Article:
4. Turn on and Adjust Monitor Settings

Power on your computer and monitors. Most monitors will automatically detect the connected device and display the output. However, if the screens remain blank, check the input settings on each monitor to ensure they match the cable connection.

If you only see data being displayed on one screen, don’t worry, you may be able to solve that issue with step 5!

5. Adjust Windows or MacOS Settings

Once your monitors are physically connected and powered on, you will need to do initial setup to get the monitors functioning as desired. Adjusting the settings depends on your operating system (e.g. Windows vs. MacOS) and version (e.g. Windows 11 vs. Windows 10). The guidance below is fairly universal to the operating systems, but the step names and locations may vary based on the version of your operating system.

Configuring Multiple Monitors on Microsoft Windows:

  1. Right-click on a blank part of your desktop screen, then select "Display settings."
  2. You should see a graphical representation of your plugged-in monitors. Click the “Identify” button to understand which monitors correspond to the numbers shown on the screen.
  3. Click and drag the numbered displays to arrange them to mirror your physical setup. If you don’t do this step, your mouse may appear to illogically move from one monitor to another.
  4. Click on any monitor and select the drop down to select "Extend these displays" to use the monitors as one extended desktop or "Duplicate…" to mirror the same content on another monitor.
  5. Make additional adjustments, such as adjusting resolution, orientation, and scaling, if desired.

Configuring Multiple Monitors on MacOS:

  1. Head to the Apple menu, then select "System Preferences"  "Displays."
  2. Click on the "Arrangement" tab to view a visual representation of your monitors.
  3. Drag and arrange the displays according to their physical placement. If you don’t do this step, your mouse may appear to illogically move from one monitor to another.
  4. Check the "Mirror Displays" box if you want to duplicate the content on both monitors or leave it unchecked for extended desktop mode.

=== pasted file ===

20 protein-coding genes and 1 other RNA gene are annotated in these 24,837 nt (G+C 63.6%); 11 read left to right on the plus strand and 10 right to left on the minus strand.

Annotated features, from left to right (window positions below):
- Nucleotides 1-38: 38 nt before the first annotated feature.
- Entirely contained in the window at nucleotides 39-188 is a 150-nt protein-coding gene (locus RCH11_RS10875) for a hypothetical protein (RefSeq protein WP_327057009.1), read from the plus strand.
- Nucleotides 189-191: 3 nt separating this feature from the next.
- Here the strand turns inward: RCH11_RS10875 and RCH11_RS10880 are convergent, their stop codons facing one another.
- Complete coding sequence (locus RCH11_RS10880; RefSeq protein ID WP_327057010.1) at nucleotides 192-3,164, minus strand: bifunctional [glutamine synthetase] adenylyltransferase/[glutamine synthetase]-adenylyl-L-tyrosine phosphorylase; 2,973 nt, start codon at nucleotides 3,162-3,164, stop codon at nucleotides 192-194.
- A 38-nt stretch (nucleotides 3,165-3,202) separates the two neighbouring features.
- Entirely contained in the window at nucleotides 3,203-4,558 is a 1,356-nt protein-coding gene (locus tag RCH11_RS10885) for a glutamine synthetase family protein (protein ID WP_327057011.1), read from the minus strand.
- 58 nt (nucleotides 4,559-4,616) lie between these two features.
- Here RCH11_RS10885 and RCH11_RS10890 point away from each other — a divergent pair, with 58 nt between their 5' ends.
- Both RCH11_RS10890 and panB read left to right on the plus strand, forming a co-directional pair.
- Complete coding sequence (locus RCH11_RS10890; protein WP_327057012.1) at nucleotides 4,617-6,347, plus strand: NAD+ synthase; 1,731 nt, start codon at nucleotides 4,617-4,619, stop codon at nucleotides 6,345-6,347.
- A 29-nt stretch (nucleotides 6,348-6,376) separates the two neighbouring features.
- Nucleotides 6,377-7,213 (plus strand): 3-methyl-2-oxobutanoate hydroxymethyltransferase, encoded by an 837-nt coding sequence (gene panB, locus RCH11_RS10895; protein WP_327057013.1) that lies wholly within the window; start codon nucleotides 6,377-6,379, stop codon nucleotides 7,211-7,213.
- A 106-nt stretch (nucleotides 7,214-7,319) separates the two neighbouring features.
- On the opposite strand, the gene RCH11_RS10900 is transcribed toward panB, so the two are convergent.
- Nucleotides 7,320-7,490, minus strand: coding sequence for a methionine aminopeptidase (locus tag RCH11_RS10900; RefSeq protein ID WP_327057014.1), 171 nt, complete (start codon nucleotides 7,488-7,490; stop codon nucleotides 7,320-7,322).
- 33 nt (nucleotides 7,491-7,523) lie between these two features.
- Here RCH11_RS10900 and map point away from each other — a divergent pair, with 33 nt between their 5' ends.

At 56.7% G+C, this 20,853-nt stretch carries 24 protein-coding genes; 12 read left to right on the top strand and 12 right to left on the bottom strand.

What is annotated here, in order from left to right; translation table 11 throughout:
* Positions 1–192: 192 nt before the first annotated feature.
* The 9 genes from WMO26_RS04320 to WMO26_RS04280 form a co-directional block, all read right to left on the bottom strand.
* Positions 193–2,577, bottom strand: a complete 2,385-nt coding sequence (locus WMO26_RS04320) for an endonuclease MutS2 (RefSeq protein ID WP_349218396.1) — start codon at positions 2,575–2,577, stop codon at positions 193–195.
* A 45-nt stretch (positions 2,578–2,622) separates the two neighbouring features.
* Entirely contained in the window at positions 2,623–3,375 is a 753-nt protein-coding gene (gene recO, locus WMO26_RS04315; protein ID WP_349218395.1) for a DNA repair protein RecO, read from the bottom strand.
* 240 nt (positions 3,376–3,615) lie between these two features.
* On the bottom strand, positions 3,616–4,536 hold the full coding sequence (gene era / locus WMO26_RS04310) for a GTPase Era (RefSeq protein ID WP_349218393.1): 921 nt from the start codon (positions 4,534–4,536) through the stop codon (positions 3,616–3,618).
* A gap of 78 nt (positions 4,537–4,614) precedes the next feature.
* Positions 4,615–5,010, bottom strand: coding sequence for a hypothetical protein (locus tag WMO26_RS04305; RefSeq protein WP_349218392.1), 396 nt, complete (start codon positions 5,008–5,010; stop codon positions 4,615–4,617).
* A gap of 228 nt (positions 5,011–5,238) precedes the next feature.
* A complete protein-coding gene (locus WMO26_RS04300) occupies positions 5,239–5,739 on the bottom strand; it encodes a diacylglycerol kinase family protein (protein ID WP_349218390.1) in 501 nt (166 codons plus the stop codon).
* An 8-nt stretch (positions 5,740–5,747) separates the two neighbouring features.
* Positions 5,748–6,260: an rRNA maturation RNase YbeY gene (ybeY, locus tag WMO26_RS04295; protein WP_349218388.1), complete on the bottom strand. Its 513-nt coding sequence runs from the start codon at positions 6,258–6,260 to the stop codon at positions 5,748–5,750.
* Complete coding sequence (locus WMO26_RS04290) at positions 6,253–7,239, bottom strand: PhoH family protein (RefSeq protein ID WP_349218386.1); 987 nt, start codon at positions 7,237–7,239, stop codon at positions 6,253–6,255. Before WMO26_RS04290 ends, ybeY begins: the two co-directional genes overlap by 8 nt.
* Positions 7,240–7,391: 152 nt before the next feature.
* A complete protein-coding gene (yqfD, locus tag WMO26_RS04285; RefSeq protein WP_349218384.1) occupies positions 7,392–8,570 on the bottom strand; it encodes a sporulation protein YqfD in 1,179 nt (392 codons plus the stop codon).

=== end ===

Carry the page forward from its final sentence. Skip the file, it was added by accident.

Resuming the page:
5. Adjust resolution, display, brightness, and other settings as needed.

6. Optimize Monitor Physical Placement

Ensure that your monitors are positioned correctly on your desk for optimal viewing and productivity. Adjust their physical placement, angles, and heights to reduce neck strain and create a comfortable working environment.

Pro Tip: I personally prefer using monitor arms instead of the built-in monitor stands so I can get my monitors adjusted to the exact height desired to minimize eye strain and improve posture.

7. Additional Tweaks as Needed

Over time, you may find that you want to re-arrange your monitors or make settings changes. This is totally normal and part of the process!

Also, depending on the software applications being used, some further setup might be needed within those applications to effectively use the increased screen space. Some older systems may require additional drivers or software to effectively use multiple monitors.

Please ensure you check with your system's manufacturer or consult a professional if you encounter any issues.

You’re all done! Now is the time to kick back, treat yourself, and enjoy your new multi-monitor setup!

celebrating multiple monitors setup

Are Multiple Monitors Worth the Investment?

Undoubtedly, yes! Multiple monitors can significantly boost productivity by providing more screen real estate and enabling efficient multitasking. Using dual, triple, or more monitors allow you to display different applications and windows simultaneously, enhancing workflow and reducing the need for constant switching.

Get ready to transform your workspace and take your business to elevated heights of productivity.